Guinness Export Co., for example, is running a print ad for Bass ale that depicts a bound man licking a dominatrix's boot. Dutch rival Amstel, marketed by Heineken USA, is warning consumers in a tongue-in-cheek campaign to avoid its beers because they come from hedonistic Amsterdam.
"It's a time for imports to regain a lot of interest that was lost" to specialty brews, said Tom Pirko, president of the consultancy BevMark.
As a result, imported beers are going from staid to strange with ads as they try to reach twentysomething drinkers.
When specialty brews appeared a few years ago, they managed to co-opt imports' biggest cachet: quality. Indeed, Jim Koch, CEO of Samuel Adams marketer Boston Beer Co., took potshots at the quality of imports.
The imports still want to tout quality, but some are using new and edgy ways to do so. And they seem to be having some success. Through the first six months of 1997, import sales hit 6.8 million cases, up 13.5% from the year-earlier period, the Beer Institute says.
Heineken USA was one of the first to respond with a quirky campaign in 1996 for its flagship brand, via Wells BDDP, New York. The print effort featured representations of the brand's red star logo and TV executions featured "real life" conversations, but virtually no product discussion.
Steve Davis, VP-marketing for Heineken USA, recently said the campaign was directed at young adults. "We needed to make ourselves hip and with it," he said (AA, June 30).
Young adults may be getting the message. Heineken-the largest import with 1996 sales of 36.7 million cases, according to Impact-sold 1.5 million cases in supermarkets during the first six months of 1997, up 7.3%, according to Information Resources Inc.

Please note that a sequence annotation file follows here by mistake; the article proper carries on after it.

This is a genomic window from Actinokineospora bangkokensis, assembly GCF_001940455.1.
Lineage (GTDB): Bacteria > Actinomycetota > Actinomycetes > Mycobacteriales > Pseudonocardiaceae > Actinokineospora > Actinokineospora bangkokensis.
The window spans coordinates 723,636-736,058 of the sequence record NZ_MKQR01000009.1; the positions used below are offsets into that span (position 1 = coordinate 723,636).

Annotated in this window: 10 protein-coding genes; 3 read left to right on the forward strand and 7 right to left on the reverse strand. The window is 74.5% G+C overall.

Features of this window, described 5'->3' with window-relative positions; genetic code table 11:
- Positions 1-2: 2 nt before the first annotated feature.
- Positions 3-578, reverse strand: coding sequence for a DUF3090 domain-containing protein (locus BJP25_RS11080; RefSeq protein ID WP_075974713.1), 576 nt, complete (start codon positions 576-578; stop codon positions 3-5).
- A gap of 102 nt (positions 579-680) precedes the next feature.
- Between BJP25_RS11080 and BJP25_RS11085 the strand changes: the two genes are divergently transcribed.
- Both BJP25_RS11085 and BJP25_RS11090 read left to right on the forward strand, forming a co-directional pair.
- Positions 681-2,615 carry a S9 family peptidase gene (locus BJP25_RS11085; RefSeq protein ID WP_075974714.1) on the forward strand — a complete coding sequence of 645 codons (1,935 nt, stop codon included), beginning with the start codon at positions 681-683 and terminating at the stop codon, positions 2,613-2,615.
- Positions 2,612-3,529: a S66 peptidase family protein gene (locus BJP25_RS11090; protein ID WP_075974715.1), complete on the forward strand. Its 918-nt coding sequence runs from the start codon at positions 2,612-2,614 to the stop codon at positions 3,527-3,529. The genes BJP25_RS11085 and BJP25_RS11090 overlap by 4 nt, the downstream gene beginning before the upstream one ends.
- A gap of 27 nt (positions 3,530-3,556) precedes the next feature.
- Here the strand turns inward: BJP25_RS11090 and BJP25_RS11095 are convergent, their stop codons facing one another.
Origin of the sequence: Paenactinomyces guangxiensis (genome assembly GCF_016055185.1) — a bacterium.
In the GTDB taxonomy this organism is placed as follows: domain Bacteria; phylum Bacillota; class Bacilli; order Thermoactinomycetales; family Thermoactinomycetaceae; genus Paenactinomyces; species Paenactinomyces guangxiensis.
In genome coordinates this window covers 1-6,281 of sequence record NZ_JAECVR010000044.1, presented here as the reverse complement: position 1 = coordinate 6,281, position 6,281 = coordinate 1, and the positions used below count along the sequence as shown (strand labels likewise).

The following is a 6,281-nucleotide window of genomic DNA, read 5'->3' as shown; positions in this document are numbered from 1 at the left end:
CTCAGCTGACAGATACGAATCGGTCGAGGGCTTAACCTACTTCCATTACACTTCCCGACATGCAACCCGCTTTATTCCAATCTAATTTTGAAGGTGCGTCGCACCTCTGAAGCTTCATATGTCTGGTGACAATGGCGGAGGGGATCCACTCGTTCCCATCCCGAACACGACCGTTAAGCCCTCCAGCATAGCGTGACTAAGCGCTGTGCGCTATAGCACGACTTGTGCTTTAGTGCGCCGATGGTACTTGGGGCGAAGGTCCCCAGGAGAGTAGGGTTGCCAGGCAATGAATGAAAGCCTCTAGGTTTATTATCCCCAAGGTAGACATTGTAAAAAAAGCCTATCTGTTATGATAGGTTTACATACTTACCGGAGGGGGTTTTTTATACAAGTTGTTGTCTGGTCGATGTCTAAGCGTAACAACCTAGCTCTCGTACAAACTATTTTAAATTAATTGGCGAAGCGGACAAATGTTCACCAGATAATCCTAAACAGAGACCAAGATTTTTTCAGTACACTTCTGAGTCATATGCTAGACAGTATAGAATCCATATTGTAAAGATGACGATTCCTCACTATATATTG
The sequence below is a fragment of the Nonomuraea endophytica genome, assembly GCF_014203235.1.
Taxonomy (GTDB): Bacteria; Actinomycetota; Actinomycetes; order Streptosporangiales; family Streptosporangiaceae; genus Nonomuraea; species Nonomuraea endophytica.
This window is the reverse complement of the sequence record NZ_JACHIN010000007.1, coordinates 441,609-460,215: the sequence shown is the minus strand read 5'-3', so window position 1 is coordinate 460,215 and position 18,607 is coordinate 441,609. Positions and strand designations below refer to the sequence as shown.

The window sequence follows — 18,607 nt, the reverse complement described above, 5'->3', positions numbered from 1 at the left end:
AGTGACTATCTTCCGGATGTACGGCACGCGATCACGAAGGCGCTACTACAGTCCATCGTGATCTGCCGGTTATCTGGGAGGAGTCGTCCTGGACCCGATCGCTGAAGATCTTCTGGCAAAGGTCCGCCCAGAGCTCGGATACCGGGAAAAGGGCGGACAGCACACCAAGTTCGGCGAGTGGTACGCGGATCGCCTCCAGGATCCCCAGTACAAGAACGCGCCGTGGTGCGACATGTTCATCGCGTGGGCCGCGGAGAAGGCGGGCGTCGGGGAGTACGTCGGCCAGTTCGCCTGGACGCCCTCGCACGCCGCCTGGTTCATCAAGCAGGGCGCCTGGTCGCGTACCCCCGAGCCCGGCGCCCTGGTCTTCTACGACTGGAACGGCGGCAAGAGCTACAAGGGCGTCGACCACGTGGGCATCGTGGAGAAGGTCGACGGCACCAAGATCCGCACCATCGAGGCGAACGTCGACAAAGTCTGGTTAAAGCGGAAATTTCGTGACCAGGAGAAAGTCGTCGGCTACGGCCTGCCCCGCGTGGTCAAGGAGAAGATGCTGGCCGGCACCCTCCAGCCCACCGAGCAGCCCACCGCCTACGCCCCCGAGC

Heineken also took a new tack in May 1996 with Amstel. An estimated $20 million campaign that Wells created for Amstel, Amstel Light and Amstel 1870 featured the fictitious Americans for Disciplined Behavior, which urges consumers to avoid the beers from free-wheeling Amsterdam.
A Heineken USA spokesman said the ads have generated "talk value" and that the brewer is pleased with the sales results.
For British import Bass, its boot-licker ad is part of a $3.5 million print and outdoor campaign from Weiss, Whitten, Stagliano, New York.
Prior efforts celebrated the heritage of Bass by bringing in historical subjects in an understated ironic fashion. But Guinness wanted to spice things up. Bass risked getting lost in the mix because craft brews were being positioned as having a rich history. The Bass message "has been co-opted," said Nat Whitten, creative director for the agency. "Sam Adams has tried to create a heritage for itself."
The importer enlisted celebrity photographer David LaChappelle to shoot pictures of trendy, sometimes risque, activities to which Bass is a reliable alternative.
For example, the execution featuring the bound man kissing a dominatrix's boot bears the text: "In a world of strange tastes, there's always Bass ale."
Critics of the importers' new campaigns argue that the efforts trivialize the brands and don't build on their traditional equities.
But those criticisms don't faze a Bass wholesaler in the Northeast.
"It's really on the cutting edge," the wholesaler said, "and it's good for the